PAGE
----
9. Everything should have balance and moderation. Seems like he has no balance. Splurge a little, being a tightwad is not a goal. You may find yourself with a lot of money and alone.

  10. Saving while young is a great idea. I saved like crazy when I was young but got wiped out by circumstances I did not cause but should probably have been able to predict. I recommend it to everyone (well, maybe not the getting wiped out part, which is not fun). It’s far easier to rebuild if you have to start before age 25.

  11. I’m 25. My household saves a lot (probably 25-30% of our income).

    I HIGHLY recommend continuing to save a TON while you can. We have a very clear goal: I want to buy a house (or condo) free and clear in about 10 years – no mortgage. I realize this is a lofty goal, but we’ll get there. In the meantime, we still get a kick out of things like expensive coffee beans and hot water on a daily basis (of course, it helps that we were dirt poor for a year starting out and appreciate these things immensely now).

    Congratulations on such a good start! Good luck!

  12. I’m only 19 and am pushing a $20k net worth. I recently got my associate’s degree and am expecting a $16k bonus later this year. I participate in my employer’s 401(k) plan, putting in 20% every month, and my IRA should be maxed out within a few months. Does anyone have any advice for me?

  13. Sound advice. Rather than an iphone (though who am I to say what people should want to spend their money on?), which I think is going to cost about the same at any point in life (i.e. today’s 20-year old and today’s 50-year old are paying the same for the iphone), I’d say that it’s likely (not certain) that many 20-somethings can enjoying doing some sorts of activities (and perhaps buying some sorts of stuff) much, much cheaper now than will be possible later in life. For me the big “splurge” at that age was travel, and I reasoned that it was cheaper to take the same trips (in terms of content) then than it would be when I was older. Boy was I right about that! If you’re young and not overly tied down by dependents, a spouse, a mortgage, a job (not saying that you cannot have any of these things, but their effects are multiplicative, so having more than one adds up), you can travel so, so, so much cheaper than I (wife, mom, homeowner, dog owner, full-time job, dad with Alzheimer’s) can now.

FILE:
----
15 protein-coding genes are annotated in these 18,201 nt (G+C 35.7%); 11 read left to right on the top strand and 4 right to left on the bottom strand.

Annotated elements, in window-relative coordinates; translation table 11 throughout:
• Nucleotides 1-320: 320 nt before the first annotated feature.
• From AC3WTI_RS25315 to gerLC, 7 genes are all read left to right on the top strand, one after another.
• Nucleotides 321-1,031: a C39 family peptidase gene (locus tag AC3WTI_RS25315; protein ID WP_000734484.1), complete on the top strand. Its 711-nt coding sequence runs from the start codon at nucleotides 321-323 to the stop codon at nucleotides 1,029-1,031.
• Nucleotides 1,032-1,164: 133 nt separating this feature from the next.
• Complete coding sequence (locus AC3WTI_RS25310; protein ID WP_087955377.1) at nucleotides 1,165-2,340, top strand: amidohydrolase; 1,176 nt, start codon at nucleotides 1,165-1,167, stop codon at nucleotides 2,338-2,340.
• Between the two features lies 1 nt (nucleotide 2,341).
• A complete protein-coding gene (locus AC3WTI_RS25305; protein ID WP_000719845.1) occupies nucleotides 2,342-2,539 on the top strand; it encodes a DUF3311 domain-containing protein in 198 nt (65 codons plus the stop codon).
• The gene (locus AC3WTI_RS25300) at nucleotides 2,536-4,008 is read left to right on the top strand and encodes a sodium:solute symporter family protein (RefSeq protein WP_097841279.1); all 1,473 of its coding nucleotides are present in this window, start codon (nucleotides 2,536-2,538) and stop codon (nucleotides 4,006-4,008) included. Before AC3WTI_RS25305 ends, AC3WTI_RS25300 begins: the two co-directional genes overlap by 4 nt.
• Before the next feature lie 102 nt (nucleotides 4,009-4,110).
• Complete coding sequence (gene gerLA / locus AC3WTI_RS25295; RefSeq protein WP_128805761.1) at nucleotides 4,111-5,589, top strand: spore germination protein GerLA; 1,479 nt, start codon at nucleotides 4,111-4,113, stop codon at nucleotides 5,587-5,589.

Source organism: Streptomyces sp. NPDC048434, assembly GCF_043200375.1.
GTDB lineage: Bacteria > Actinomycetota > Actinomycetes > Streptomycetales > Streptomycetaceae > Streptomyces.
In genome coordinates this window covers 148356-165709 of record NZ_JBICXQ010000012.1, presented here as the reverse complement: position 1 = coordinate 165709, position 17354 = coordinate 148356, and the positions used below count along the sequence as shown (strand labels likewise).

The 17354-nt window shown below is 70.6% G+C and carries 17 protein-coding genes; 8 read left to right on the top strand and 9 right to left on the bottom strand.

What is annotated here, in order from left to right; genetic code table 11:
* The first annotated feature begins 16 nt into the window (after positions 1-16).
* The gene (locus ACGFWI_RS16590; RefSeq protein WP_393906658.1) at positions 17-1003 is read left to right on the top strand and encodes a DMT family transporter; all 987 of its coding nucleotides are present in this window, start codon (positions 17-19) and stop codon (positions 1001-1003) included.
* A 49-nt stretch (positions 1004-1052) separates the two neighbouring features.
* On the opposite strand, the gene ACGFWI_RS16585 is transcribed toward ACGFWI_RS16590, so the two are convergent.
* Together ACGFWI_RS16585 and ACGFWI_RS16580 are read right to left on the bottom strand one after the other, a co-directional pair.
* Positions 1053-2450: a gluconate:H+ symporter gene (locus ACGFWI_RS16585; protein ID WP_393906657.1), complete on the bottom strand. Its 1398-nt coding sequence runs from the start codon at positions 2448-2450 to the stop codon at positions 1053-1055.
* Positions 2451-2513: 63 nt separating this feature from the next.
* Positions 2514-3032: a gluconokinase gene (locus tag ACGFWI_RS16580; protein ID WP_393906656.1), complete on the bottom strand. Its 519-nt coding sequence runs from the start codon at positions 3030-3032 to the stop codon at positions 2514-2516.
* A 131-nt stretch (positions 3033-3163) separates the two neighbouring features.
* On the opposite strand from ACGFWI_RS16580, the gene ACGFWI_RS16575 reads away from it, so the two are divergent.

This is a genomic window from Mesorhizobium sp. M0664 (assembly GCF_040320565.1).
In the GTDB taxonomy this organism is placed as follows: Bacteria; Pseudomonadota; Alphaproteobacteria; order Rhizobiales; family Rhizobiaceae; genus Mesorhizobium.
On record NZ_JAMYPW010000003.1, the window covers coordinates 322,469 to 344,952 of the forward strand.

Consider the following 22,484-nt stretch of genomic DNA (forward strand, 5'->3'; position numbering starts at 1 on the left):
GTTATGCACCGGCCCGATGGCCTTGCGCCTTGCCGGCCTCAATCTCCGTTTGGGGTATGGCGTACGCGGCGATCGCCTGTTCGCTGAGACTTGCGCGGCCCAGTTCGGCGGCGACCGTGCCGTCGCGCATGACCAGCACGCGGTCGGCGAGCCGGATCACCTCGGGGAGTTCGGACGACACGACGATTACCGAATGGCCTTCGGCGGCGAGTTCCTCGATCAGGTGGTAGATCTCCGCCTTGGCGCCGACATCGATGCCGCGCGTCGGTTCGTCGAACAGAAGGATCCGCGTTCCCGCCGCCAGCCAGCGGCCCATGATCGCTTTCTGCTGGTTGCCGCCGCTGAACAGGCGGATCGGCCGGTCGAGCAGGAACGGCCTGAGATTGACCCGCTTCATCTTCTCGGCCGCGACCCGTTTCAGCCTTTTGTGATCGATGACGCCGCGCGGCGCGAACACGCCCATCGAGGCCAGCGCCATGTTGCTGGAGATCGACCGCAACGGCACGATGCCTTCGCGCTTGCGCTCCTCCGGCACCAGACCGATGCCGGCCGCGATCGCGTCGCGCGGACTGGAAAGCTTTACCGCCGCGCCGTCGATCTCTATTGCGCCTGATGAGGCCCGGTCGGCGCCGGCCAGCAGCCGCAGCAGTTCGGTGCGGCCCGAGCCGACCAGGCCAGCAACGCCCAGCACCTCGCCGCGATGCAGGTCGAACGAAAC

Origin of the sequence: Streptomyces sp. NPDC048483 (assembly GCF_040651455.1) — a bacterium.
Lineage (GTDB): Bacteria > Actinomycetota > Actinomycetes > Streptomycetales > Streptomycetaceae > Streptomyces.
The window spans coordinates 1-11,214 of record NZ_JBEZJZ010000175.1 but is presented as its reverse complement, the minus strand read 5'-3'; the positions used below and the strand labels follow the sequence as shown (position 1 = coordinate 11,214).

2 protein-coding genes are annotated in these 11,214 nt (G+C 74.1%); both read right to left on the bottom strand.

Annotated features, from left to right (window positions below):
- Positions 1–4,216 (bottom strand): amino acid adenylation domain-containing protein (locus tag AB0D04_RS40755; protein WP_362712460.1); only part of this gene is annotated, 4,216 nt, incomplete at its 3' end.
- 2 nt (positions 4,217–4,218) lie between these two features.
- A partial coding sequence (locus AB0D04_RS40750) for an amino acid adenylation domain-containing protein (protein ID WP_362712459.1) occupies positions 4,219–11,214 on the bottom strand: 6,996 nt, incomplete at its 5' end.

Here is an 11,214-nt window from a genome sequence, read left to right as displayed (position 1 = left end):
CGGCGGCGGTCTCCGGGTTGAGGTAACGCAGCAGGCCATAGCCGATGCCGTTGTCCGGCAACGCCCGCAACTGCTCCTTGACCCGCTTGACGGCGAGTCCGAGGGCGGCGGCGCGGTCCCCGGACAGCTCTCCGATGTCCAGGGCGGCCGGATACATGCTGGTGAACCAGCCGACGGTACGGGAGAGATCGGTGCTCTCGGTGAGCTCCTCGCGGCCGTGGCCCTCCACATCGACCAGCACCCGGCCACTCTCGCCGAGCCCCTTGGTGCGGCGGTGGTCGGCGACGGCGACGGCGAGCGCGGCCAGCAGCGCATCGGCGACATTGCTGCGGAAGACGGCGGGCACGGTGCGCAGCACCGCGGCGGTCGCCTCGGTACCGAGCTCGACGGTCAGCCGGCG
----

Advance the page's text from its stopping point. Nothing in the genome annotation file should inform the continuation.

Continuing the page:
Plus it actually really is cheaper for 20-somethings to travel in some regards, e.g. discount youth rail passes in Europe.

    But I’m not talking about inflation, or even really about age — mostly about life stage. Think about where you are now and what you can (and want to do) that will be more expensive for logistical reasons when you’re older, would be my advice (the iphone isn’t it! Though if it’s really an iphone you want, ignore me and go get it…).

  14. Excellent article. Especially like the line “even smart things done to a point of obsessing over them don’t make them any smarter.”

    I think Brian’s right to save so much while still living at home. I also think it’s good to buy the iPhone he’s researched so that, as you say, he won’t resent his hard savings plan. But I would definitely use his unprecedented, rare situation to leverage it and get as ahead financially as he can. He’ll never again be able to save the way he’s able to save now.